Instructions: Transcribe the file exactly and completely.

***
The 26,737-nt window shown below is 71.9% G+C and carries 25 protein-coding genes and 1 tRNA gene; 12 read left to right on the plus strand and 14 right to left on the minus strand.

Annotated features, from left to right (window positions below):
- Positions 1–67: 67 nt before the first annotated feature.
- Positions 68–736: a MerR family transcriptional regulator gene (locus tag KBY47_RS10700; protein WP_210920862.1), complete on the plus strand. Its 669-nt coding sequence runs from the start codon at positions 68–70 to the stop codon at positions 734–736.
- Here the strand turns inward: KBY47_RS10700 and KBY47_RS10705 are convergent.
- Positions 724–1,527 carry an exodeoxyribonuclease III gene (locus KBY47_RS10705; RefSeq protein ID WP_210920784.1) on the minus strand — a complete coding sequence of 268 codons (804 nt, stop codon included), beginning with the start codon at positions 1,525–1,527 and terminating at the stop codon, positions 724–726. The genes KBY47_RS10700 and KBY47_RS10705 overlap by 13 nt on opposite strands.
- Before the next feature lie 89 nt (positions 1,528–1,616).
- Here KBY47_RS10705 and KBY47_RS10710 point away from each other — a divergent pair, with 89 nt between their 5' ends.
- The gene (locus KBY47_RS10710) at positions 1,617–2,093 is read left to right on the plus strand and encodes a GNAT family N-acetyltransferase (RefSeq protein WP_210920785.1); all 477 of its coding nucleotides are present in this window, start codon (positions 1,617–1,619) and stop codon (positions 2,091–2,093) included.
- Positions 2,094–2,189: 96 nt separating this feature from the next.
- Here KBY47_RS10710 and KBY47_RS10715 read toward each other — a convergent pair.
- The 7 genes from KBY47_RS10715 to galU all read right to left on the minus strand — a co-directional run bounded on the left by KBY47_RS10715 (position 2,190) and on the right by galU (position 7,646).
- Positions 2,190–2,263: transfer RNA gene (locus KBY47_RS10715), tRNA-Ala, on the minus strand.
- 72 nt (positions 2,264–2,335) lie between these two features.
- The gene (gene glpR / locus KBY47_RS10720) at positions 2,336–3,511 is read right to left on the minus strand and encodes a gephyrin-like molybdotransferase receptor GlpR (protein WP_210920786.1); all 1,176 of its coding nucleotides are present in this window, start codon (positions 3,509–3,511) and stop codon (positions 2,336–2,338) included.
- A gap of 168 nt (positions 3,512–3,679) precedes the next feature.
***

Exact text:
The 26,737-nt window shown below is 71.9% G+C and carries 25 protein-coding genes and 1 tRNA gene; 12 read left to right on the plus strand and 14 right to left on the minus strand.

Annotated features, from left to right (window positions below):
- Positions 1–67: 67 nt before the first annotated feature.
- Positions 68–736: a MerR family transcriptional regulator gene (locus tag KBY47_RS10700; protein WP_210920862.1), complete on the plus strand. Its 669-nt coding sequence runs from the start codon at positions 68–70 to the stop codon at positions 734–736.
- Here the strand turns inward: KBY47_RS10700 and KBY47_RS10705 are convergent.
- Positions 724–1,527 carry an exodeoxyribonuclease III gene (locus KBY47_RS10705; RefSeq protein ID WP_210920784.1) on the minus strand — a complete coding sequence of 268 codons (804 nt, stop codon included), beginning with the start codon at positions 1,525–1,527 and terminating at the stop codon, positions 724–726. The genes KBY47_RS10700 and KBY47_RS10705 overlap by 13 nt on opposite strands.
- Before the next feature lie 89 nt (positions 1,528–1,616).
- Here KBY47_RS10705 and KBY47_RS10710 point away from each other — a divergent pair, with 89 nt between their 5' ends.
- The gene (locus KBY47_RS10710) at positions 1,617–2,093 is read left to right on the plus strand and encodes a GNAT family N-acetyltransferase (RefSeq protein WP_210920785.1); all 477 of its coding nucleotides are present in this window, start codon (positions 1,617–1,619) and stop codon (positions 2,091–2,093) included.
- Positions 2,094–2,189: 96 nt separating this feature from the next.
- Here KBY47_RS10710 and KBY47_RS10715 read toward each other — a convergent pair.
- The 7 genes from KBY47_RS10715 to galU all read right to left on the minus strand — a co-directional run bounded on the left by KBY47_RS10715 (position 2,190) and on the right by galU (position 7,646).
- Positions 2,190–2,263: transfer RNA gene (locus KBY47_RS10715), tRNA-Ala, on the minus strand.
- 72 nt (positions 2,264–2,335) lie between these two features.
- The gene (gene glpR / locus KBY47_RS10720) at positions 2,336–3,511 is read right to left on the minus strand and encodes a gephyrin-like molybdotransferase receptor GlpR (protein WP_210920786.1); all 1,176 of its coding nucleotides are present in this window, start codon (positions 3,509–3,511) and stop codon (positions 2,336–2,338) included.
- A gap of 168 nt (positions 3,512–3,679) precedes the next feature.